and the misspelling of God's name in stone.
I saw a true-to-the-letter TV preacher who'd piled up money.
But he was weak now and needed the support of a bodyguard,
who was a well-tailored young man with a smile tight as a muzzle.
A smile stifling a scream.
The scream of a child left alone in a hospital bed when the parents leave.
The divine brushes against a human being and lights a flame
but then draws back.
The flame attracts the shadows, they fly rustling in and join the flame,
which rises and blackens. And the smoke spreads out black and strangling.
At last only the black smoke, at last only the pious executioner.
The pious executioner leans forward
over the market square and the crowd that make a grainy mirror
in which he can see himself.
The greatest fanatic is the greatest doubter. Without knowing it.
He is a pact between two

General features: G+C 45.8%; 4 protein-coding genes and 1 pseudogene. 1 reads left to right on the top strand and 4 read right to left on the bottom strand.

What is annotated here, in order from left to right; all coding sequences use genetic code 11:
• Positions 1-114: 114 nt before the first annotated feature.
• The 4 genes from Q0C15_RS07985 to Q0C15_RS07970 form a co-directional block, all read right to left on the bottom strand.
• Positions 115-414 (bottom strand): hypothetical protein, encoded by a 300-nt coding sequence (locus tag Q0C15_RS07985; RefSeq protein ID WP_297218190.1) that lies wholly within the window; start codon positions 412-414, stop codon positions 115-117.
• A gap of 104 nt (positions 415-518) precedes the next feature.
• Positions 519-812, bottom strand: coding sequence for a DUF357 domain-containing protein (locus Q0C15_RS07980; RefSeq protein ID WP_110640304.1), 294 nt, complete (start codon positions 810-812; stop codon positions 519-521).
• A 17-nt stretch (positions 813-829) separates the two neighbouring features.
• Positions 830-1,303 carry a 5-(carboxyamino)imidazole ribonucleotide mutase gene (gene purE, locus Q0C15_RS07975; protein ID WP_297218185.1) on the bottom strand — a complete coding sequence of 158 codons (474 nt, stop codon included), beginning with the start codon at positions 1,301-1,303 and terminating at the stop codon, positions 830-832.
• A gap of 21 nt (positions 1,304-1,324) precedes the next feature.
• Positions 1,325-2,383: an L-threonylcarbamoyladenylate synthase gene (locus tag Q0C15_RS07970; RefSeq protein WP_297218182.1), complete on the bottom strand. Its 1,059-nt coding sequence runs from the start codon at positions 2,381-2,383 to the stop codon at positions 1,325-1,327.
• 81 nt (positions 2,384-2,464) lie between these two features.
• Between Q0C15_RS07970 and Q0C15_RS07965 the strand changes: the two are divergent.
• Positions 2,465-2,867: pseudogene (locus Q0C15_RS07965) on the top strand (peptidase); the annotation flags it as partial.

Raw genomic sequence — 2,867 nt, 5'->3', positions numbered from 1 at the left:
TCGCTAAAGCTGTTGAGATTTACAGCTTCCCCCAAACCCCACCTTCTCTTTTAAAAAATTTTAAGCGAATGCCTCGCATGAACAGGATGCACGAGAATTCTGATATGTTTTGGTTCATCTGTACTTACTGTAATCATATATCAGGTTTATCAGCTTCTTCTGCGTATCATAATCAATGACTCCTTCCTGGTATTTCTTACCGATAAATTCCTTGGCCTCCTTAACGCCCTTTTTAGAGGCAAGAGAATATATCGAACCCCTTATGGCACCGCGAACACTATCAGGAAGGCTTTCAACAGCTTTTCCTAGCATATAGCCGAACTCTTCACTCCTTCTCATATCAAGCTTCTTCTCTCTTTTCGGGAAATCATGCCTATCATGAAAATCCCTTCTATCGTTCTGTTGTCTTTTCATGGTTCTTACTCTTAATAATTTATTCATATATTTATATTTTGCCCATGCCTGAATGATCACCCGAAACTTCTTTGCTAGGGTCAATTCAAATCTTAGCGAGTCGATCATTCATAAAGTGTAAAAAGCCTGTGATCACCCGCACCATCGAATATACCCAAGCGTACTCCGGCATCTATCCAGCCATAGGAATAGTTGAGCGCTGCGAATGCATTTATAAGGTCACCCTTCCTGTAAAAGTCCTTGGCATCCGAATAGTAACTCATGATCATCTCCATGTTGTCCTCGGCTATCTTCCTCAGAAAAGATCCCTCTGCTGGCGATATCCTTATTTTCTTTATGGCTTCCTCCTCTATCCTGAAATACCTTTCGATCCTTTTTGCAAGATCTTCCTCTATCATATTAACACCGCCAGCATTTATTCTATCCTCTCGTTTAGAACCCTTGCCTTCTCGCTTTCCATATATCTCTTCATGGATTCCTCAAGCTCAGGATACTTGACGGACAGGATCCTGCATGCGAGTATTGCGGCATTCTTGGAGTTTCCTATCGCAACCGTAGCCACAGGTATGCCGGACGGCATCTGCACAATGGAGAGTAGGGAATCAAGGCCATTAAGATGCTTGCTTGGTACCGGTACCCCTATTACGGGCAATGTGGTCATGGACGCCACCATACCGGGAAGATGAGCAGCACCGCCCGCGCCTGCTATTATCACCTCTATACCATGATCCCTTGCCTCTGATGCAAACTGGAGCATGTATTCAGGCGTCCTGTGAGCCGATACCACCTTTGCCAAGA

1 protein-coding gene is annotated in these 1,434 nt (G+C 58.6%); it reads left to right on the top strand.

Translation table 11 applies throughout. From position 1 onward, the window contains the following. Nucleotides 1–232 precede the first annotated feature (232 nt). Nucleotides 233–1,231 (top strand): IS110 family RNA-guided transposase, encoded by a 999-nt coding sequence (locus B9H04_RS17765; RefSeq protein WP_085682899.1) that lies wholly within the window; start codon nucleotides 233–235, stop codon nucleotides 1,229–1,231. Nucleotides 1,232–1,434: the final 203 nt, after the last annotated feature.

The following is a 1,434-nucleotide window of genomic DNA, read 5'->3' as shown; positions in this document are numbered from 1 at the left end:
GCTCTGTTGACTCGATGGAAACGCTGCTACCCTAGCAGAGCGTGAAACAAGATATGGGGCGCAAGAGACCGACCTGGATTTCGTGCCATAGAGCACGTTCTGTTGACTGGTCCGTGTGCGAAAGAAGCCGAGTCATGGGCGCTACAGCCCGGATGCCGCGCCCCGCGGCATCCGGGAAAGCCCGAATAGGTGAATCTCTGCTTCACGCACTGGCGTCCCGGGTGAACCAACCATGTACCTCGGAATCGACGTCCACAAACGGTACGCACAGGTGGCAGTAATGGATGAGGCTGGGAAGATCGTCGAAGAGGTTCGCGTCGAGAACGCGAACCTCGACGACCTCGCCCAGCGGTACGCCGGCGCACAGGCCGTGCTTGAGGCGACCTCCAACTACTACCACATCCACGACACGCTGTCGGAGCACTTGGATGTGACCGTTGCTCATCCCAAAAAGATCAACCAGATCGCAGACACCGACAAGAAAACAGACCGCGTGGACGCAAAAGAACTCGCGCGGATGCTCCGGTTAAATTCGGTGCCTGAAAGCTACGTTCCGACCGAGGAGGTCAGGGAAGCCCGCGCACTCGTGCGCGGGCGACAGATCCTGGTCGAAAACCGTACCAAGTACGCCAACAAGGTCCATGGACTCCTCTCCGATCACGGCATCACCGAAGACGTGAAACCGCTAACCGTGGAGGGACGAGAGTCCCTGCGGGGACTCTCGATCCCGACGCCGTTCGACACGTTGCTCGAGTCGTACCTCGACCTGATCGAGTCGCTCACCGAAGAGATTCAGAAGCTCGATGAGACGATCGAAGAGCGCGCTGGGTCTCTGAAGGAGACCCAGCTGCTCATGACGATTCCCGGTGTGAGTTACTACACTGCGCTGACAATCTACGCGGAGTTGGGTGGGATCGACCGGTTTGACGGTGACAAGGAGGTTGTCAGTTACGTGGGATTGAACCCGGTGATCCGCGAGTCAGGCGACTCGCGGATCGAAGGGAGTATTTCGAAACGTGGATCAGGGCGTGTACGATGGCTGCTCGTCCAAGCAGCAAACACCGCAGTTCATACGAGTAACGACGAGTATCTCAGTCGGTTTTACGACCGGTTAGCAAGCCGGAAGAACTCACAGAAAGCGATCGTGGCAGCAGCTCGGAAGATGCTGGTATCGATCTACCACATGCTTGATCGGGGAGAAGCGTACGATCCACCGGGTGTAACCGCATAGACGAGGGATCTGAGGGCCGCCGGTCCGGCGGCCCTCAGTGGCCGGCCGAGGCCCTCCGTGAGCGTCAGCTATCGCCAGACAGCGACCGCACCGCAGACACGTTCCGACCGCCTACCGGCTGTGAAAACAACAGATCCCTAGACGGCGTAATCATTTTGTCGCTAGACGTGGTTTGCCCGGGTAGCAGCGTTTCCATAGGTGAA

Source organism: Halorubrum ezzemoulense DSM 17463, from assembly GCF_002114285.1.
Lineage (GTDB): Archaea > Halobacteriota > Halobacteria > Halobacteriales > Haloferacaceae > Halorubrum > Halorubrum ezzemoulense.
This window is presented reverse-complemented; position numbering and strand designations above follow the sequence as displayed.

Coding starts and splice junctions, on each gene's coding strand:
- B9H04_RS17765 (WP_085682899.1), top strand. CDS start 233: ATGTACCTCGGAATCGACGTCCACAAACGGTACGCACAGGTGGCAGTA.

where the one is a hundred percent visible and the other invisible.
How I hate that expression "a hundred percent."
Those who can never exist anywhere except on their façades
those who are never absentminded
those who never open the wrong door and catch a glimpse of the Unidentified One.
Walk past them!
It's the fifth of July. The sky is covered with clouds but the sun pushes through.
The blindworm flows along the porch step, calm and majestic as an anaconda.
The blindworm as if there were no bureaucracy.
The golden wasp as if there were no idolatry.
The lupines as if there were no "hundred percent."
I know the depth where one is both prisoner and ruler, like Persephone.
I often lay in the stiff grass down there
and watched the earth arch over me.
The vault of the earth.
Often—that was half of my life.
But today my gaze has left me.
My blindness has gone away.
The dark bat has left my face and is scissoring around in summer's bright space.
(English translation by Robin Fulton)